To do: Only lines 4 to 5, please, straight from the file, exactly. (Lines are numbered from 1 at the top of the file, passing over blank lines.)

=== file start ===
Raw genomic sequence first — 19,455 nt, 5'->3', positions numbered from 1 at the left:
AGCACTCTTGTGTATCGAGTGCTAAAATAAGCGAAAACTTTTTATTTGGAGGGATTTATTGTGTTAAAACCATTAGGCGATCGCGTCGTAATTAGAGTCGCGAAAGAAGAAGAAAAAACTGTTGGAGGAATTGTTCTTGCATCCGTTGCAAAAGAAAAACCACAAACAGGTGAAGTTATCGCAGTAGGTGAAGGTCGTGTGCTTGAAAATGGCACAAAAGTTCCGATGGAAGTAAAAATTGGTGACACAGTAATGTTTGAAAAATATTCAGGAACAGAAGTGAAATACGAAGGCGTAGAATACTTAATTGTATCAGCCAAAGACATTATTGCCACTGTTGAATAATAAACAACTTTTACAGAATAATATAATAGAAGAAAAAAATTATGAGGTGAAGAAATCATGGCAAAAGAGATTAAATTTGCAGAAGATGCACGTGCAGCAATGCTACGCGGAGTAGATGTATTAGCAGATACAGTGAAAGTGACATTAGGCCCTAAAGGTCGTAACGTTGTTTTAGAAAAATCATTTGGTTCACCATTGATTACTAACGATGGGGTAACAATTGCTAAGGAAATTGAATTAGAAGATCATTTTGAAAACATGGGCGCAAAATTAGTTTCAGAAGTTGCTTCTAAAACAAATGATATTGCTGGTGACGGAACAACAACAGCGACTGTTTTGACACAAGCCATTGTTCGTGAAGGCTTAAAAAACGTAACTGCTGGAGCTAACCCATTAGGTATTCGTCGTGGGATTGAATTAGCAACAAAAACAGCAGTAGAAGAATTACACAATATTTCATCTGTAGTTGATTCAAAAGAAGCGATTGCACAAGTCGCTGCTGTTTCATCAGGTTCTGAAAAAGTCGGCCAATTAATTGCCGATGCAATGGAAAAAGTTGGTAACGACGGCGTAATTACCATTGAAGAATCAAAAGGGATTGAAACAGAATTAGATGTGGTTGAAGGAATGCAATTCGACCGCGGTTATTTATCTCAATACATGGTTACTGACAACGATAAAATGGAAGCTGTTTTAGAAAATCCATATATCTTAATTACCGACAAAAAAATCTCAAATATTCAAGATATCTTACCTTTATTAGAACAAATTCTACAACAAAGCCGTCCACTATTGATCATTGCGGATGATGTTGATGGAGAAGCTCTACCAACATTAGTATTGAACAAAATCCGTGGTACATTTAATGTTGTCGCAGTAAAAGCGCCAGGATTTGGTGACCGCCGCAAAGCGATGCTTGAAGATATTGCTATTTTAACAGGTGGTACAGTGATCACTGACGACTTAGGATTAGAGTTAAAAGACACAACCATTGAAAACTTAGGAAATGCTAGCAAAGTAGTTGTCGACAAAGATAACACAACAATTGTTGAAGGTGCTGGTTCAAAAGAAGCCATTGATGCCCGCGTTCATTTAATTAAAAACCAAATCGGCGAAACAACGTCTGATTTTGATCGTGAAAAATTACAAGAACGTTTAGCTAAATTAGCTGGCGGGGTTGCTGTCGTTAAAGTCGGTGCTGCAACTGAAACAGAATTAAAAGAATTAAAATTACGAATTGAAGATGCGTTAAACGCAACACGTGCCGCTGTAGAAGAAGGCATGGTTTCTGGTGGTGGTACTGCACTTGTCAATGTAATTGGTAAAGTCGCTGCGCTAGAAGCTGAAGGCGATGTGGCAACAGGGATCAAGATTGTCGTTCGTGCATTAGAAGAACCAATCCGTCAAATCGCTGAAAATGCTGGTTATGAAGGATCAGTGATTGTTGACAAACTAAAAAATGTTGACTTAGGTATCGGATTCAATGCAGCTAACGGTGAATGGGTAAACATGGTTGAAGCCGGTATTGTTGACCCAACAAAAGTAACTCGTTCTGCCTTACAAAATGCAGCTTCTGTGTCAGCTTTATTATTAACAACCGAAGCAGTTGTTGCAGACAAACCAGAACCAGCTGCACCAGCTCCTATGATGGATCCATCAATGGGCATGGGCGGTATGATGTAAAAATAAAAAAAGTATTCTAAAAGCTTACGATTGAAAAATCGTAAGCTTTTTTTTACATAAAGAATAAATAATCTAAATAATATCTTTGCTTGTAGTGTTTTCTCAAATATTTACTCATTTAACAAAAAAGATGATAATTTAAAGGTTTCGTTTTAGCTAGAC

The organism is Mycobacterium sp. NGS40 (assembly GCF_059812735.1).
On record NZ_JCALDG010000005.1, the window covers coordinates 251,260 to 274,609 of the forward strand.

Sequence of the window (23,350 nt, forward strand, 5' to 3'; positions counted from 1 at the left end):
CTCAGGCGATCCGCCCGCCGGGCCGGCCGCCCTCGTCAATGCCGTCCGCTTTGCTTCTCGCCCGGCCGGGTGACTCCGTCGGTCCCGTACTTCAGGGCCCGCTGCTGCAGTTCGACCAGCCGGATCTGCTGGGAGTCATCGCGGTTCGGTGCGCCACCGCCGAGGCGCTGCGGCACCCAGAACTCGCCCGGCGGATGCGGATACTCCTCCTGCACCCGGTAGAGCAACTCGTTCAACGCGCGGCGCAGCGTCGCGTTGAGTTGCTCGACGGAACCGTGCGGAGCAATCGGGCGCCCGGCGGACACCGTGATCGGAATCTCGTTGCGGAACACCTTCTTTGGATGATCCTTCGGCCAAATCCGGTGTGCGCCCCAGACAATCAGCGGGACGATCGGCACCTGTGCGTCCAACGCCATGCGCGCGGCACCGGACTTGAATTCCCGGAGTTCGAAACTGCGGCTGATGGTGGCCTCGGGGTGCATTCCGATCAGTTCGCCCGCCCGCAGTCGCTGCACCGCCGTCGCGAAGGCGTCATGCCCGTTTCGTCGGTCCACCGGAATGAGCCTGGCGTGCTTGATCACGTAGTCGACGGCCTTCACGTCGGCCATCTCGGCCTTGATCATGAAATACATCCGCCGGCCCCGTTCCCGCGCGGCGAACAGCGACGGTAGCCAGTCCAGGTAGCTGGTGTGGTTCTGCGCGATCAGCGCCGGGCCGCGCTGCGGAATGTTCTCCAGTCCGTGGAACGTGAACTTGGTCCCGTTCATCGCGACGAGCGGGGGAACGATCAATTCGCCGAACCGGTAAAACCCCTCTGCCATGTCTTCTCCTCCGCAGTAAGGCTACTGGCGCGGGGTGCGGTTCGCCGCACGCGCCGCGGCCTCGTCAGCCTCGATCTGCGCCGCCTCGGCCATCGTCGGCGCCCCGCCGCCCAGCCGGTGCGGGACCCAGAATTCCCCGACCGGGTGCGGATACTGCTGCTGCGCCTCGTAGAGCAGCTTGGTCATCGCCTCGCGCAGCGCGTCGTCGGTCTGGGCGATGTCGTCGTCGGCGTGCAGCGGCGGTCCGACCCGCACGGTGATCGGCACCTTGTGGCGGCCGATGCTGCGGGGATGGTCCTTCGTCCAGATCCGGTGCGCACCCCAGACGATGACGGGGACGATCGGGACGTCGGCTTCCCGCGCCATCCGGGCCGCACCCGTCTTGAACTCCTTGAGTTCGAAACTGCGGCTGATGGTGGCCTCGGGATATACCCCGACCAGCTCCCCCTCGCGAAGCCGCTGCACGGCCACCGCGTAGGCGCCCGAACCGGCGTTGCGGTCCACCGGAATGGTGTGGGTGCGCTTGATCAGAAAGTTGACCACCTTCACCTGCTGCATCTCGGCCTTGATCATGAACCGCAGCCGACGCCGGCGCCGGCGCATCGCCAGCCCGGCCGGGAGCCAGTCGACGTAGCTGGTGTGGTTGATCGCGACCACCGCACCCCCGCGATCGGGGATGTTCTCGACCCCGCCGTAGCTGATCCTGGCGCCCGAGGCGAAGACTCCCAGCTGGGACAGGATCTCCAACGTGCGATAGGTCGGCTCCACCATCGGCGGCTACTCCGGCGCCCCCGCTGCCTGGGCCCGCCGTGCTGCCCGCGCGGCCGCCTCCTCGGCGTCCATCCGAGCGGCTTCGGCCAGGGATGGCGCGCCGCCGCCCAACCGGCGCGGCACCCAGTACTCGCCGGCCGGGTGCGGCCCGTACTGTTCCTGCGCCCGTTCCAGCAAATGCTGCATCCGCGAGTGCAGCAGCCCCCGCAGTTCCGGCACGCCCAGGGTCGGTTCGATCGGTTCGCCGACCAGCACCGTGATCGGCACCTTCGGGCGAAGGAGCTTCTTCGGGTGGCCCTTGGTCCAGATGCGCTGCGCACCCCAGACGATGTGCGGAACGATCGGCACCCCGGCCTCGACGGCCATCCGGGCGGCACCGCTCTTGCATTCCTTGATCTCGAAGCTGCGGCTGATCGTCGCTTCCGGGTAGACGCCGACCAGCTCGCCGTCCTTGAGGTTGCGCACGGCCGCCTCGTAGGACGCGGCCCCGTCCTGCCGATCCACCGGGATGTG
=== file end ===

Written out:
On record NZ_JCALDG010000005.1, the window covers coordinates 251,260 to 274,609 of the forward strand.

Sequence of the window (23,350 nt, forward strand, 5' to 3'; positions counted from 1 at the left end):